## On Founding the Theory of Algorithms (1998)

### BibTeX

@MISC{My98onfounding,

author = {Yiannis Moschovakis My and Yiannis N. Moschovakis and Let L},

title = {On Founding the Theory of Algorithms},

year = {1998}

}

### OpenURL

### Abstract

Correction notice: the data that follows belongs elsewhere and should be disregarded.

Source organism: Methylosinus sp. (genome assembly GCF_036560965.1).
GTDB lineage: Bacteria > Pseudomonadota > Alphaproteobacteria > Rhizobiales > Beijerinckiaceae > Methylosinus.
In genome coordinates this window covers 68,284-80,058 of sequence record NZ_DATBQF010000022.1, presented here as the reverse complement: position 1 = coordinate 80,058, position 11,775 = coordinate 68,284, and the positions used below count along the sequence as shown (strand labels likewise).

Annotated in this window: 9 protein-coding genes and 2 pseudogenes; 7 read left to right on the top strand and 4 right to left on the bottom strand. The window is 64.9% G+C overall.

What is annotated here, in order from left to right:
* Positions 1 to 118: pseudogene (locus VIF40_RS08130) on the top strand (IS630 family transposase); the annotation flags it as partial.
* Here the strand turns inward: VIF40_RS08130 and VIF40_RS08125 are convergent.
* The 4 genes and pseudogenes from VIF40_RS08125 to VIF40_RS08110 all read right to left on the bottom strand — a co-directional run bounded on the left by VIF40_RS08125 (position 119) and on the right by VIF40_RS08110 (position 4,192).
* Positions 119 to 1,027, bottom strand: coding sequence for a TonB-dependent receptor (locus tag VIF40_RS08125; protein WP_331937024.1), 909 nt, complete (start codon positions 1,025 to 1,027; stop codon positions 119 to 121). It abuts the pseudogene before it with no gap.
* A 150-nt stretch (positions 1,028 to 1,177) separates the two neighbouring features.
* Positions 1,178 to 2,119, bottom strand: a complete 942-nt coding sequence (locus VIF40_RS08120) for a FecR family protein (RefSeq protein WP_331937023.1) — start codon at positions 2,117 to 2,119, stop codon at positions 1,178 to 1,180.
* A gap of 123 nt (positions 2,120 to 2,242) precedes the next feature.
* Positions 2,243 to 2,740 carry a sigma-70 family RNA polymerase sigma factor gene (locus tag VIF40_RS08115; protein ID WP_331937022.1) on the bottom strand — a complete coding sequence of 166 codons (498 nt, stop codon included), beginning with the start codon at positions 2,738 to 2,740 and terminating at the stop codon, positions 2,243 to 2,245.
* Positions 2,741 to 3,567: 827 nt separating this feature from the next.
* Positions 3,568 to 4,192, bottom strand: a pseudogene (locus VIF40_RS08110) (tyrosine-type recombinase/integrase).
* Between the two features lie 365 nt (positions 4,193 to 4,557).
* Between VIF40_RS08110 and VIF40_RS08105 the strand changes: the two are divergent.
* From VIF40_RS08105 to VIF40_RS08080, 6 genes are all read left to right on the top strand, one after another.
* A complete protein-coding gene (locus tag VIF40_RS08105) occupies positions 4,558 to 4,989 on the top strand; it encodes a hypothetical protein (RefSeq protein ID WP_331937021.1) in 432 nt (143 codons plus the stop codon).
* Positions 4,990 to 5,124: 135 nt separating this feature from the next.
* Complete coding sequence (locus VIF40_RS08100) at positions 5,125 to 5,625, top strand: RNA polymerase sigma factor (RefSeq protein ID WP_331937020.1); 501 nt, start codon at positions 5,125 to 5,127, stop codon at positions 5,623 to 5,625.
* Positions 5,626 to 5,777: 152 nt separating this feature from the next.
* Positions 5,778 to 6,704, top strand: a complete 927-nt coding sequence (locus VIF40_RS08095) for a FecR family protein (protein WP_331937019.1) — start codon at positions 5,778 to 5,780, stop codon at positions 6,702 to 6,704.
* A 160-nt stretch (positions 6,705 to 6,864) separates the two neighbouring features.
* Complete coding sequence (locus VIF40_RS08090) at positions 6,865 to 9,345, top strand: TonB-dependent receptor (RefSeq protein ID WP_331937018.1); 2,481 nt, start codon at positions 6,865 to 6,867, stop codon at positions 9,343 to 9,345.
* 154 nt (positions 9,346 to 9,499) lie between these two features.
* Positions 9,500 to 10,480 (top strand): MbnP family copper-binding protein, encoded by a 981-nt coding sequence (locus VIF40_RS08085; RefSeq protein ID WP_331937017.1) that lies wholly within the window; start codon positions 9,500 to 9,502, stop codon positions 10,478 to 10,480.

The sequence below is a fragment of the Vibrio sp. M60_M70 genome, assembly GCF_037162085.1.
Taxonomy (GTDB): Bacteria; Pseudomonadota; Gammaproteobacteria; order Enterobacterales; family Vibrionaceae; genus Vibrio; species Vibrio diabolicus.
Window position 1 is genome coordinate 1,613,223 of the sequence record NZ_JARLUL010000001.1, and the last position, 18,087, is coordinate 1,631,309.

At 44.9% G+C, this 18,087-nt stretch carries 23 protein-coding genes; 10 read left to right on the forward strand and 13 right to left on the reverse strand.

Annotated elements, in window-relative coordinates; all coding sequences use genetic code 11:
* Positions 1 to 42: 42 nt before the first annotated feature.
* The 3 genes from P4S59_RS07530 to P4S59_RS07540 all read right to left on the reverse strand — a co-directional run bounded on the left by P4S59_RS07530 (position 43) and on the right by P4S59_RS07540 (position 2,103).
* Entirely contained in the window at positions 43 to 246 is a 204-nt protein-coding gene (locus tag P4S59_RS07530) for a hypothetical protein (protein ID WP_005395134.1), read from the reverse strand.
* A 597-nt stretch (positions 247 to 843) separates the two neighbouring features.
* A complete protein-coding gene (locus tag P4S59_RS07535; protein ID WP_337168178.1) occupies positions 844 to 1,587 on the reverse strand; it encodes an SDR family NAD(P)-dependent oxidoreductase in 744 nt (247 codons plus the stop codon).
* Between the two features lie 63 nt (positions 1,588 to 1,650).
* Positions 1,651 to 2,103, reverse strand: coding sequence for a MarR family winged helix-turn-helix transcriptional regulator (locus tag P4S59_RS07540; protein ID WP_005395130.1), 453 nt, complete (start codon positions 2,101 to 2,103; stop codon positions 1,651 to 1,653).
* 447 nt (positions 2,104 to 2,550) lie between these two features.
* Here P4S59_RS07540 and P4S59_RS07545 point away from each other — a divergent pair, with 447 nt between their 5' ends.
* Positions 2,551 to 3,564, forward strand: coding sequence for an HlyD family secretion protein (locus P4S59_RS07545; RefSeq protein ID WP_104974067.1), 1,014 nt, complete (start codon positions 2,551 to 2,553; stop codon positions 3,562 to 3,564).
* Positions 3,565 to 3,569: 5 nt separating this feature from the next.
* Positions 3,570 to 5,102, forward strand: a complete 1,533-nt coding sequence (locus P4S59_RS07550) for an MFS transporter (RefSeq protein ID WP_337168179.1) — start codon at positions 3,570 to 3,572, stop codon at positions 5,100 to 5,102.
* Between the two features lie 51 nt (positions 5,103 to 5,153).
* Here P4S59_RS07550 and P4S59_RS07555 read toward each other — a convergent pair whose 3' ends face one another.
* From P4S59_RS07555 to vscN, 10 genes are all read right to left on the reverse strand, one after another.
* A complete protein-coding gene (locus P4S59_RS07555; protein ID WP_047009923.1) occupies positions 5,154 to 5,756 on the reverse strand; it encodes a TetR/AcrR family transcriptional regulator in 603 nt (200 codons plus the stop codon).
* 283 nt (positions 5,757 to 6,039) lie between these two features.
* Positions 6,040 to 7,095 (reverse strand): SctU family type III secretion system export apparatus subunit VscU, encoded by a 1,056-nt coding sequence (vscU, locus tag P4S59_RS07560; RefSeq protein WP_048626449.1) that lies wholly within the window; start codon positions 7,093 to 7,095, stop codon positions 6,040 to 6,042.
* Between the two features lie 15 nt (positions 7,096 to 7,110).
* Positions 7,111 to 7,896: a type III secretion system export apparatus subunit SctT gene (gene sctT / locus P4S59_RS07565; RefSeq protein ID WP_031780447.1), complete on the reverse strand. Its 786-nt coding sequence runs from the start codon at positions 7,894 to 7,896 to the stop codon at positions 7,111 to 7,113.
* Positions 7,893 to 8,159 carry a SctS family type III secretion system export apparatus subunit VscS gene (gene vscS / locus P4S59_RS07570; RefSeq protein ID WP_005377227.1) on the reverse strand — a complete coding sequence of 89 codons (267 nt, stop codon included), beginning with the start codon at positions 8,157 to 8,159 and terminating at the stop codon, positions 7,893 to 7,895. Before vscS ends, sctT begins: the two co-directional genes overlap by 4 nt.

machines and implementations The first definition of an abstract machine was given by Turing, in the classic [20]. Without repeating here the well-known definition (e.g., see [6]), we recall that each Turing machine M is equipped with a "semi-infinite tape" which it uses both to compute and also to communicate with its environment: To determine the value f(n) (if any) of the partial function f : N * N computed by M , we put n on the tape in some standard way, e.g., by placing n + 1 consecutive 1s at its beginning; we start the machine in some specified, initial, internal state q 0 and looking at the leftmost end of the tape; and we wait until the machine stops (if it does), at which time the value f(n) can be read off the tape, by counting the successive 1s at the left end. Turing argued that the number-theoretic functions which can (in principle) be computed by any deterministic, physical device are exactly those which can be computed by a Turing machine, and the corresponding version of this claim for partial functions has come to be known as the ChurchTuring Thesis, because an equivalent claim was made by Church at about the same time. Turing's brilliant analysis of "mechanical computation" in [20] and a huge body of work in the last sixty years has established the truth of the Church-Turing Thesis beyond reasonable doubt; it is of immense importance in the derivation of foundationally significant undecidability results from technical theorems about Turing machines, and it has been called "the first natural law of pure mathematics." Turing machines capture the notion of mechanical computability of numbertheoretic functions, by the Church-Turing Thesis, but they do not model faith- It has also been suggested that we do not need algorithms, only the equival...